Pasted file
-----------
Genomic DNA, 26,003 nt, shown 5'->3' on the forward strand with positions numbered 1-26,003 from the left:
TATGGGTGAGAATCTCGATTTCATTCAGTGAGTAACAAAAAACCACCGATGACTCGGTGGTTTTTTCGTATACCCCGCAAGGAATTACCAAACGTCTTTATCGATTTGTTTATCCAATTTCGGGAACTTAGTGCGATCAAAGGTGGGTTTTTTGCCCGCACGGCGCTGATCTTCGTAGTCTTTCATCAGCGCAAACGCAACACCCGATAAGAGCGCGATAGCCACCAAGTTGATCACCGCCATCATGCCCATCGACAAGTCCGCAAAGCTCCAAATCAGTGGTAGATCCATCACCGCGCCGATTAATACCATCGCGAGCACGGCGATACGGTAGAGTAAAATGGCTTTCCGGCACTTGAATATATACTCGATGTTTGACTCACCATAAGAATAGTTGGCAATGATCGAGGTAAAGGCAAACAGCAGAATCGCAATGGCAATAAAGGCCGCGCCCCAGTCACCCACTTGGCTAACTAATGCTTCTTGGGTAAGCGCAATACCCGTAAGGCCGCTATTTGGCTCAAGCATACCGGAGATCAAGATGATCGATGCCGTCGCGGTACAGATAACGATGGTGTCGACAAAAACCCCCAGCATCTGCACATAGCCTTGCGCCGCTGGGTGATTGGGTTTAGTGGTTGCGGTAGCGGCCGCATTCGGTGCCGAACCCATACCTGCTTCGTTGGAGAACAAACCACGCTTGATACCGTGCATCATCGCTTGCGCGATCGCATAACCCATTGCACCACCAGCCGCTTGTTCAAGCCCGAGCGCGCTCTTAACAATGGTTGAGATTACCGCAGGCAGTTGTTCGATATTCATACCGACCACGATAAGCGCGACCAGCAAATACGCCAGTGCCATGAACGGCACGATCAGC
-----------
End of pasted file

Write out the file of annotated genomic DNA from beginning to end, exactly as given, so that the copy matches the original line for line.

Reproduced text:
Genomic DNA, 26,003 nt, shown 5'->3' on the forward strand with positions numbered 1-26,003 from the left:
TATGGGTGAGAATCTCGATTTCATTCAGTGAGTAACAAAAAACCACCGATGACTCGGTGGTTTTTTCGTATACCCCGCAAGGAATTACCAAACGTCTTTATCGATTTGTTTATCCAATTTCGGGAACTTAGTGCGATCAAAGGTGGGTTTTTTGCCCGCACGGCGCTGATCTTCGTAGTCTTTCATCAGCGCAAACGCAACACCCGATAAGAGCGCGATAGCCACCAAGTTGATCACCGCCATCATGCCCATCGACAAGTCCGCAAAGCTCCAAATCAGTGGTAGATCCATCACCGCGCCGATTAATACCATCGCGAGCACGGCGATACGGTAGAGTAAAATGGCTTTCCGGCACTTGAATATATACTCGATGTTTGACTCACCATAAGAATAGTTGGCAATGATCGAGGTAAAGGCAAACAGCAGAATCGCAATGGCAATAAAGGCCGCGCCCCAGTCACCCACTTGGCTAACTAATGCTTCTTGGGTAAGCGCAATACCCGTAAGGCCGCTATTTGGCTCAAGCATACCGGAGATCAAGATGATCGATGCCGTCGCGGTACAGATAACGATGGTGTCGACAAAAACCCCCAGCATCTGCACATAGCCTTGCGCCGCTGGGTGATTGGGTTTAGTGGTTGCGGTAGCGGCCGCATTCGGTGCCGAACCCATACCTGCTTCGTTGGAGAACAAACCACGCTTGATACCGTGCATCATCGCTTGCGCGATCGCATAACCCATTGCACCACCAGCCGCTTGTTCAAGCCCGAGCGCGCTCTTAACAATGGTTGAGATTACCGCAGGCAGTTGTTCGATATTCATACCGACCACGATAAGCGCGACCAGCAAATACGCCAGTGCCATGAACGGCACGATCAGC